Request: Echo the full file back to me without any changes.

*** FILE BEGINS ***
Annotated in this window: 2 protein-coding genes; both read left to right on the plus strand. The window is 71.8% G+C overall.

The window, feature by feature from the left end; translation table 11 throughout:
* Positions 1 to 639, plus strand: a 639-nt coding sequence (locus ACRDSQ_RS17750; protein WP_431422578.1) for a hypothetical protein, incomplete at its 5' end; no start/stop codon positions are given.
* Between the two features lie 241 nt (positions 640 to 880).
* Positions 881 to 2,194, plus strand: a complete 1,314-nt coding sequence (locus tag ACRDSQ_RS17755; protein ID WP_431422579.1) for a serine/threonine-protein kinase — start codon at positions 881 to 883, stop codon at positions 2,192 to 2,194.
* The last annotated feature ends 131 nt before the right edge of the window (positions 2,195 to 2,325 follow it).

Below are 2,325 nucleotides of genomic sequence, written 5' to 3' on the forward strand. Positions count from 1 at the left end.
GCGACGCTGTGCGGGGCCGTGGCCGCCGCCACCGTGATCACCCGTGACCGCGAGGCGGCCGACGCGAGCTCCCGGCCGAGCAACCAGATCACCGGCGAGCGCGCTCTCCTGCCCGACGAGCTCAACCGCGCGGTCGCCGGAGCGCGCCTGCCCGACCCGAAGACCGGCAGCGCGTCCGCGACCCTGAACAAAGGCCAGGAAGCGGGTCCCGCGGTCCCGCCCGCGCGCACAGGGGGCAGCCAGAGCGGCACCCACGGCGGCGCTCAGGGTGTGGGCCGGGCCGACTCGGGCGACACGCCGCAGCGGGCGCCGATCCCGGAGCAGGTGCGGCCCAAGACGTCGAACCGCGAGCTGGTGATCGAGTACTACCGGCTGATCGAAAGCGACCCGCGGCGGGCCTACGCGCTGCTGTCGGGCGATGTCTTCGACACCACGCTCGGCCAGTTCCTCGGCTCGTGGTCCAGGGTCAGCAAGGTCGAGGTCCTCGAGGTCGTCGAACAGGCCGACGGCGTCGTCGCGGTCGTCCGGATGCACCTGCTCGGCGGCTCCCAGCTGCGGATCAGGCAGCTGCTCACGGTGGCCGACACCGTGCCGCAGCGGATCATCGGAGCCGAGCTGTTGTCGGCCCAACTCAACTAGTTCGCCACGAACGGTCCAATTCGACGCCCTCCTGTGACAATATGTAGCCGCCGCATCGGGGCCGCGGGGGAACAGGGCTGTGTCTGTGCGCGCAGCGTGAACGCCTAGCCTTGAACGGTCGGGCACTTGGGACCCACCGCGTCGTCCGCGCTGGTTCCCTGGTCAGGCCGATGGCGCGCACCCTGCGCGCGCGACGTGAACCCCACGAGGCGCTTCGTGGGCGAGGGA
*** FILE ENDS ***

Annotated in this window: 2 protein-coding genes; both read left to right on the plus strand. The window is 71.8% G+C overall.

The window, feature by feature from the left end; translation table 11 throughout:
* Positions 1 to 639, plus strand: a 639-nt coding sequence (locus ACRDSQ_RS17750; protein WP_431422578.1) for a hypothetical protein, incomplete at its 5' end; no start/stop codon positions are given.
* Between the two features lie 241 nt (positions 640 to 880).
* Positions 881 to 2,194, plus strand: a complete 1,314-nt coding sequence (locus tag ACRDSQ_RS17755; protein ID WP_431422579.1) for a serine/threonine-protein kinase — start codon at positions 881 to 883, stop codon at positions 2,192 to 2,194.
* The last annotated feature ends 131 nt before the right edge of the window (positions 2,195 to 2,325 follow it).

Below are 2,325 nucleotides of genomic sequence, written 5' to 3' on the forward strand. Positions count from 1 at the left end.
GCGACGCTGTGCGGGGCCGTGGCCGCCGCCACCGTGATCACCCGTGACCGCGAGGCGGCCGACGCGAGCTCCCGGCCGAGCAACCAGATCACCGGCGAGCGCGCTCTCCTGCCCGACGAGCTCAACCGCGCGGTCGCCGGAGCGCGCCTGCCCGACCCGAAGACCGGCAGCGCGTCCGCGACCCTGAACAAAGGCCAGGAAGCGGGTCCCGCGGTCCCGCCCGCGCGCACAGGGGGCAGCCAGAGCGGCACCCACGGCGGCGCTCAGGGTGTGGGCCGGGCCGACTCGGGCGACACGCCGCAGCGGGCGCCGATCCCGGAGCAGGTGCGGCCCAAGACGTCGAACCGCGAGCTGGTGATCGAGTACTACCGGCTGATCGAAAGCGACCCGCGGCGGGCCTACGCGCTGCTGTCGGGCGATGTCTTCGACACCACGCTCGGCCAGTTCCTCGGCTCGTGGTCCAGGGTCAGCAAGGTCGAGGTCCTCGAGGTCGTCGAACAGGCCGACGGCGTCGTCGCGGTCGTCCGGATGCACCTGCTCGGCGGCTCCCAGCTGCGGATCAGGCAGCTGCTCACGGTGGCCGACACCGTGCCGCAGCGGATCATCGGAGCCGAGCTGTTGTCGGCCCAACTCAACTAGTTCGCCACGAACGGTCCAATTCGACGCCCTCCTGTGACAATATGTAGCCGCCGCATCGGGGCCGCGGGGGAACAGGGCTGTGTCTGTGCGCGCAGCGTGAACGCCTAGCCTTGAACGGTCGGGCACTTGGGACCCACCGCGTCGTCCGCGCTGGTTCCCTGGTCAGGCCGATGGCGCGCACCCTGCGCGCGCGACGTGAACCCCACGAGGCGCTTCGTGGGCGAGGGA